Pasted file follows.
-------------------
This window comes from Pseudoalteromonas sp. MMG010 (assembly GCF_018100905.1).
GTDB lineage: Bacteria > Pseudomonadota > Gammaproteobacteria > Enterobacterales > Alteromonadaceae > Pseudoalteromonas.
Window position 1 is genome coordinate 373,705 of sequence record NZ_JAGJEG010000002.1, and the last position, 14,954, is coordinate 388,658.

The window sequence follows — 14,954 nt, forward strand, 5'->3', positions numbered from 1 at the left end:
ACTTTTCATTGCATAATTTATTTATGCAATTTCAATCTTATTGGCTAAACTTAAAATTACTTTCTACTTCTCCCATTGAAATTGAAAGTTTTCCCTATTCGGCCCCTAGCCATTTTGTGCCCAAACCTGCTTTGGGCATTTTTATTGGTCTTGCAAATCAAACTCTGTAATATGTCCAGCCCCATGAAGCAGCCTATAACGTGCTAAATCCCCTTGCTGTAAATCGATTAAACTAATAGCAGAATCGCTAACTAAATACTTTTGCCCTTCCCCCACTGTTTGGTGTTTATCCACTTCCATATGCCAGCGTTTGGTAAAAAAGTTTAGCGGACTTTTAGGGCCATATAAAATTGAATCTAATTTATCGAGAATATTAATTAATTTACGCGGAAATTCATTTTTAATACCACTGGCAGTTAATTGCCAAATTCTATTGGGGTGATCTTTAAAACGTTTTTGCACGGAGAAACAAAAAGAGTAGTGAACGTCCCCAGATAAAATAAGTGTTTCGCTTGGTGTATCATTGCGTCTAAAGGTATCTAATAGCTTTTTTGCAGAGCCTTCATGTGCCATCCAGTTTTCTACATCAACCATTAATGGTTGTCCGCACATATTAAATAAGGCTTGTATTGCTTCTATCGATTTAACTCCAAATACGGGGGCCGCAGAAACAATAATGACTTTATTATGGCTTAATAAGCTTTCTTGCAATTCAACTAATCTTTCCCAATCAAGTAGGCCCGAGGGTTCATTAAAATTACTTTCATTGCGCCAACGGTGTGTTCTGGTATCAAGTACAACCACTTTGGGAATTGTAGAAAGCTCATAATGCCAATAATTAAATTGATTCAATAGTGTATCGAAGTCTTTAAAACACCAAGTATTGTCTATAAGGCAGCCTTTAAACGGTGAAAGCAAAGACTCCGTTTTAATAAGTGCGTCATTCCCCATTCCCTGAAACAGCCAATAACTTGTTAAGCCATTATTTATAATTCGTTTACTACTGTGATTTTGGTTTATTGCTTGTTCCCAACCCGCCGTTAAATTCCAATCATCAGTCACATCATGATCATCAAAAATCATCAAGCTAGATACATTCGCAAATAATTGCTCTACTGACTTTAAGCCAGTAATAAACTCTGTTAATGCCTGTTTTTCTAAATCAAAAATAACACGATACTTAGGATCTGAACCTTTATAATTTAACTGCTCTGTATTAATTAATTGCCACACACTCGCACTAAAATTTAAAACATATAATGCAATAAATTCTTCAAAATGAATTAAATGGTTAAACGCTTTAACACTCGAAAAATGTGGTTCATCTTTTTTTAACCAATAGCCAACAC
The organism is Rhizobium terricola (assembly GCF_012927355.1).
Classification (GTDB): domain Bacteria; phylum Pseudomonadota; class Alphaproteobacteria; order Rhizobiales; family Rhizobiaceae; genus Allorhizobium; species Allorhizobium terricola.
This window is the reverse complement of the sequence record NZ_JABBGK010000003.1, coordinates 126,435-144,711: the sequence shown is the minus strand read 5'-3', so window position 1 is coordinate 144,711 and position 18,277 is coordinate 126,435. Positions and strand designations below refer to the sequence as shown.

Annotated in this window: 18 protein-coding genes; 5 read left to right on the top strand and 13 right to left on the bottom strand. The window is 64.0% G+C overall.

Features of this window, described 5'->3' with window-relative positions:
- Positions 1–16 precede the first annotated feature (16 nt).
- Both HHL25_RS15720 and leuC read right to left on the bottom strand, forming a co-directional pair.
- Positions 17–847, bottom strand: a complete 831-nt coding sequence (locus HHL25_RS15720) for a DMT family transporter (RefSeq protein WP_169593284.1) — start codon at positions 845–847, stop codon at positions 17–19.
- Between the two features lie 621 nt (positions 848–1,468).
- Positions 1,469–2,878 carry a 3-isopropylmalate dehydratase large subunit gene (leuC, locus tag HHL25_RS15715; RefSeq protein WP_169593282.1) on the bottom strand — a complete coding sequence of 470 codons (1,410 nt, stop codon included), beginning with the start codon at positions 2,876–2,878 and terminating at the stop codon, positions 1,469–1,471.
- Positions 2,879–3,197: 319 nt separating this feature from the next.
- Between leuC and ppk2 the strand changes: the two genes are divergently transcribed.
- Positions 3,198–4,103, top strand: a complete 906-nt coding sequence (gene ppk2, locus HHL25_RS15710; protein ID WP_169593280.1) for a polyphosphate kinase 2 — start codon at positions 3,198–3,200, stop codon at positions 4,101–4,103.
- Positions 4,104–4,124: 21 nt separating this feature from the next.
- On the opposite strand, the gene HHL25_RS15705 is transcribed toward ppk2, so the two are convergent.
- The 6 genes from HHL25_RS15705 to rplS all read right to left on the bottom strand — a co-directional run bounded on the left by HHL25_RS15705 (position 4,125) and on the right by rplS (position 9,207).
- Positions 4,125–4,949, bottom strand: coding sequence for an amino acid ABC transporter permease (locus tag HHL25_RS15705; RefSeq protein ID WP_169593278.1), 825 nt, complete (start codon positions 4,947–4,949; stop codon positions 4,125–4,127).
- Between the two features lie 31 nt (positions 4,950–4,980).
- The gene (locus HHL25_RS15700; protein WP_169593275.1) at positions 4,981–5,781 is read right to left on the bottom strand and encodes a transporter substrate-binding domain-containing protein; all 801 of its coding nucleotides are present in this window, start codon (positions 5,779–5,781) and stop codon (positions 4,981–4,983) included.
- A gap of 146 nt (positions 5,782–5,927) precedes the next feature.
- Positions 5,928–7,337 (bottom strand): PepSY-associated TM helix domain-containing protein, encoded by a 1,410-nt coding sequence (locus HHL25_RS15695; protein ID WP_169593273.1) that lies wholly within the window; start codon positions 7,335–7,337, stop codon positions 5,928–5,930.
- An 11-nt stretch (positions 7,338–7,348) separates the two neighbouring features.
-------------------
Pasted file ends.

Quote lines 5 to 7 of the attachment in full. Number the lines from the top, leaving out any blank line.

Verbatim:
ACTTTTCATTGCATAATTTATTTATGCAATTTCAATCTTATTGGCTAAACTTAAAATTACTTTCTACTTCTCCCATTGAAATTGAAAGTTTTCCCTATTCGGCCCCTAGCCATTTTGTGCCCAAACCTGCTTTGGGCATTTTTATTGGTCTTGCAAATCAAACTCTGTAATATGTCCAGCCCCATGAAGCAGCCTATAACGTGCTAAATCCCCTTGCTGTAAATCGATTAAACTAATAGCAGAATCGCTAACTAAATACTTTTGCCCTTCCCCCACTGTTTGGTGTTTATCCACTTCCATATGCCAGCGTTTGGTAAAAAAGTTTAGCGGACTTTTAGGGCCATATAAAATTGAATCTAATTTATCGAGAATATTAATTAATTTACGCGGAAATTCATTTTTAATACCACTGGCAGTTAATTGCCAAATTCTATTGGGGTGATCTTTAAAACGTTTTTGCACGGAGAAACAAAAAGAGTAGTGAACGTCCCCAGATAAAATAAGTGTTTCGCTTGGTGTATCATTGCGTCTAAAGGTATCTAATAGCTTTTTTGCAGAGCCTTCATGTGCCATCCAGTTTTCTACATCAACCATTAATGGTTGTCCGCACATATTAAATAAGGCTTGTATTGCTTCTATCGATTTAACTCCAAATACGGGGGCCGCAGAAACAATAATGACTTTATTATGGCTTAATAAGCTTTCTTGCAATTCAACTAATCTTTCCCAATCAAGTAGGCCCGAGGGTTCATTAAAATTACTTTCATTGCGCCAACGGTGTGTTCTGGTATCAAGTACAACCACTTTGGGAATTGTAGAAAGCTCATAATGCCAATAATTAAATTGATTCAATAGTGTATCGAAGTCTTTAAAACACCAAGTATTGTCTATAAGGCAGCCTTTAAACGGTGAAAGCAAAGACTCCGTTTTAATAAGTGCGTCATTCCCCATTCCCTGAAACAGCCAATAACTTGTTAAGCCATTATTTATAATTCGTTTACTACTGTGATTTTGGTTTATTGCTTGTTCCCAACCCGCCGTTAAATTCCAATCATCAGTCACATCATGATCATCAAAAATCATCAAGCTAGATACATTCGCAAATAATTGCTCTACTGACTTTAAGCCAGTAATAAACTCTGTTAATGCCTGTTTTTCTAAATCAAAAATAACACGATACTTAGGATCTGAACCTTTATAATTTAACTGCTCTGTATTAATTAATTGCCACACACTCGCACTAAAATTTAAAACATATAATGCAATAAATTCTTCAAAATGAATTAAATGGTTAAACGCTTTAACACTCGAAAAATGTGGTTCATCTTTTTTTAACCAATAGCCAACAC
The organism is Rhizobium terricola (assembly GCF_012927355.1).
Classification (GTDB): domain Bacteria; phylum Pseudomonadota; class Alphaproteobacteria; order Rhizobiales; family Rhizobiaceae; genus Allorhizobium; species Allorhizobium terricola.